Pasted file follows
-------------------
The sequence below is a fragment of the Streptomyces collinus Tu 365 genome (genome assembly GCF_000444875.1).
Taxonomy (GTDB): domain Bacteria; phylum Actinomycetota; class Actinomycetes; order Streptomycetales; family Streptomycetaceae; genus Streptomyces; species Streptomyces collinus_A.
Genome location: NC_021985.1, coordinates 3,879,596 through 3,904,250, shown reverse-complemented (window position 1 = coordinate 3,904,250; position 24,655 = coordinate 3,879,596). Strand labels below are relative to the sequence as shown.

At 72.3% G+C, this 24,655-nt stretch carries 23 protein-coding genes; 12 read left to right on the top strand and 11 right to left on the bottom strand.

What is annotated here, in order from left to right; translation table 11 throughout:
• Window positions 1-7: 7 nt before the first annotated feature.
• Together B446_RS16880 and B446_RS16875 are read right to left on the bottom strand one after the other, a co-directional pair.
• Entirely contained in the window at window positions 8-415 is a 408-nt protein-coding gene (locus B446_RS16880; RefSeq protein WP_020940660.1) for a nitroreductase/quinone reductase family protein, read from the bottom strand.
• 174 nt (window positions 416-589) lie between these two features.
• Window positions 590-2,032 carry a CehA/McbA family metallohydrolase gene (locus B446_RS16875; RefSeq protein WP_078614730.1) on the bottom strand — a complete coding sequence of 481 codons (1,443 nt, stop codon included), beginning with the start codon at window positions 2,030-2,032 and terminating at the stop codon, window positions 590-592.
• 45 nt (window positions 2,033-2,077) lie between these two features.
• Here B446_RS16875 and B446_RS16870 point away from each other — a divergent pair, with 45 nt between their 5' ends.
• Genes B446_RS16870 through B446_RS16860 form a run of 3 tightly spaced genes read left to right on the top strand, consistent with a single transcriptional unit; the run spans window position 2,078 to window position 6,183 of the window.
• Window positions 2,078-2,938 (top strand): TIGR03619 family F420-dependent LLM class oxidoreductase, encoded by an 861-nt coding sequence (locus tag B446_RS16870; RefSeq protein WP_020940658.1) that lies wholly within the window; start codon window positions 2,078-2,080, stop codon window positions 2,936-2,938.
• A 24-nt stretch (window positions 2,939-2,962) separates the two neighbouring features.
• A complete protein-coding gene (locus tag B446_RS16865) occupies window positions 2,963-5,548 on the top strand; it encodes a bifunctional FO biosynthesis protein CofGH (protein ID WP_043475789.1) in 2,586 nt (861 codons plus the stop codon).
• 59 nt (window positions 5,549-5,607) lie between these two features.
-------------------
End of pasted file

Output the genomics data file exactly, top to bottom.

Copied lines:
The sequence below is a fragment of the Streptomyces collinus Tu 365 genome (genome assembly GCF_000444875.1).
Taxonomy (GTDB): domain Bacteria; phylum Actinomycetota; class Actinomycetes; order Streptomycetales; family Streptomycetaceae; genus Streptomyces; species Streptomyces collinus_A.
Genome location: NC_021985.1, coordinates 3,879,596 through 3,904,250, shown reverse-complemented (window position 1 = coordinate 3,904,250; position 24,655 = coordinate 3,879,596). Strand labels below are relative to the sequence as shown.

At 72.3% G+C, this 24,655-nt stretch carries 23 protein-coding genes; 12 read left to right on the top strand and 11 right to left on the bottom strand.

What is annotated here, in order from left to right; translation table 11 throughout:
• Window positions 1-7: 7 nt before the first annotated feature.
• Together B446_RS16880 and B446_RS16875 are read right to left on the bottom strand one after the other, a co-directional pair.
• Entirely contained in the window at window positions 8-415 is a 408-nt protein-coding gene (locus B446_RS16880; RefSeq protein WP_020940660.1) for a nitroreductase/quinone reductase family protein, read from the bottom strand.
• 174 nt (window positions 416-589) lie between these two features.
• Window positions 590-2,032 carry a CehA/McbA family metallohydrolase gene (locus B446_RS16875; RefSeq protein WP_078614730.1) on the bottom strand — a complete coding sequence of 481 codons (1,443 nt, stop codon included), beginning with the start codon at window positions 2,030-2,032 and terminating at the stop codon, window positions 590-592.
• 45 nt (window positions 2,033-2,077) lie between these two features.
• Here B446_RS16875 and B446_RS16870 point away from each other — a divergent pair, with 45 nt between their 5' ends.
• Genes B446_RS16870 through B446_RS16860 form a run of 3 tightly spaced genes read left to right on the top strand, consistent with a single transcriptional unit; the run spans window position 2,078 to window position 6,183 of the window.
• Window positions 2,078-2,938 (top strand): TIGR03619 family F420-dependent LLM class oxidoreductase, encoded by an 861-nt coding sequence (locus tag B446_RS16870; RefSeq protein WP_020940658.1) that lies wholly within the window; start codon window positions 2,078-2,080, stop codon window positions 2,936-2,938.
• A 24-nt stretch (window positions 2,939-2,962) separates the two neighbouring features.
• A complete protein-coding gene (locus tag B446_RS16865) occupies window positions 2,963-5,548 on the top strand; it encodes a bifunctional FO biosynthesis protein CofGH (protein ID WP_043475789.1) in 2,586 nt (861 codons plus the stop codon).
• 59 nt (window positions 5,549-5,607) lie between these two features.